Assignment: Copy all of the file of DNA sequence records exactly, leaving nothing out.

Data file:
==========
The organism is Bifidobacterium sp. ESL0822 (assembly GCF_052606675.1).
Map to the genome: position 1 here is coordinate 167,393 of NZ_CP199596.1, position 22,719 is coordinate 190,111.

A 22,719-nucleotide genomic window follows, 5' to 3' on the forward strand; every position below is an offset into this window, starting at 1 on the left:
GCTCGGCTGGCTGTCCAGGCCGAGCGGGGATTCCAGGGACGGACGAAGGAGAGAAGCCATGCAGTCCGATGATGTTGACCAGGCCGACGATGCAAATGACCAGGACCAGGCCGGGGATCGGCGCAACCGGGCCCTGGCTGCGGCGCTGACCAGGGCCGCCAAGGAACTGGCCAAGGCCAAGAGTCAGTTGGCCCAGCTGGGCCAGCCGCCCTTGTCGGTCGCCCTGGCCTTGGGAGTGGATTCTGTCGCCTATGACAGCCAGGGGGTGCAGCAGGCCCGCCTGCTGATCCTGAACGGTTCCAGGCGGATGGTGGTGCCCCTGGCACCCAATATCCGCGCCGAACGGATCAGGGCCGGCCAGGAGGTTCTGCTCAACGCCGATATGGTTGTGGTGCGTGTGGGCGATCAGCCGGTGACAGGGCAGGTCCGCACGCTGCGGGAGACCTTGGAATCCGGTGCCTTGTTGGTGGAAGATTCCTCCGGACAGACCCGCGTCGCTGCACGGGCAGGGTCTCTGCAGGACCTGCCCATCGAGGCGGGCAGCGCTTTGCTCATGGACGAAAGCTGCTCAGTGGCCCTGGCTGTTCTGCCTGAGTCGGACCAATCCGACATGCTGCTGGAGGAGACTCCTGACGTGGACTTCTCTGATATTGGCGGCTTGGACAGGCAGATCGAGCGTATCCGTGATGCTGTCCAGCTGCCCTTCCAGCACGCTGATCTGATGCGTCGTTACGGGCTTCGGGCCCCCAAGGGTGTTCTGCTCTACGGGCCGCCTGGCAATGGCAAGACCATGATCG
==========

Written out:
The organism is Bifidobacterium sp. ESL0822 (assembly GCF_052606675.1).
Map to the genome: position 1 here is coordinate 167,393 of NZ_CP199596.1, position 22,719 is coordinate 190,111.

A 22,719-nucleotide genomic window follows, 5' to 3' on the forward strand; every position below is an offset into this window, starting at 1 on the left:
GCTCGGCTGGCTGTCCAGGCCGAGCGGGGATTCCAGGGACGGACGAAGGAGAGAAGCCATGCAGTCCGATGATGTTGACCAGGCCGACGATGCAAATGACCAGGACCAGGCCGGGGATCGGCGCAACCGGGCCCTGGCTGCGGCGCTGACCAGGGCCGCCAAGGAACTGGCCAAGGCCAAGAGTCAGTTGGCCCAGCTGGGCCAGCCGCCCTTGTCGGTCGCCCTGGCCTTGGGAGTGGATTCTGTCGCCTATGACAGCCAGGGGGTGCAGCAGGCCCGCCTGCTGATCCTGAACGGTTCCAGGCGGATGGTGGTGCCCCTGGCACCCAATATCCGCGCCGAACGGATCAGGGCCGGCCAGGAGGTTCTGCTCAACGCCGATATGGTTGTGGTGCGTGTGGGCGATCAGCCGGTGACAGGGCAGGTCCGCACGCTGCGGGAGACCTTGGAATCCGGTGCCTTGTTGGTGGAAGATTCCTCCGGACAGACCCGCGTCGCTGCACGGGCAGGGTCTCTGCAGGACCTGCCCATCGAGGCGGGCAGCGCTTTGCTCATGGACGAAAGCTGCTCAGTGGCCCTGGCTGTTCTGCCTGAGTCGGACCAATCCGACATGCTGCTGGAGGAGACTCCTGACGTGGACTTCTCTGATATTGGCGGCTTGGACAGGCAGATCGAGCGTATCCGTGATGCTGTCCAGCTGCCCTTCCAGCACGCTGATCTGATGCGTCGTTACGGGCTTCGGGCCCCCAAGGGTGTTCTGCTCTACGGGCCGCCTGGCAATGGCAAGACCATGATCG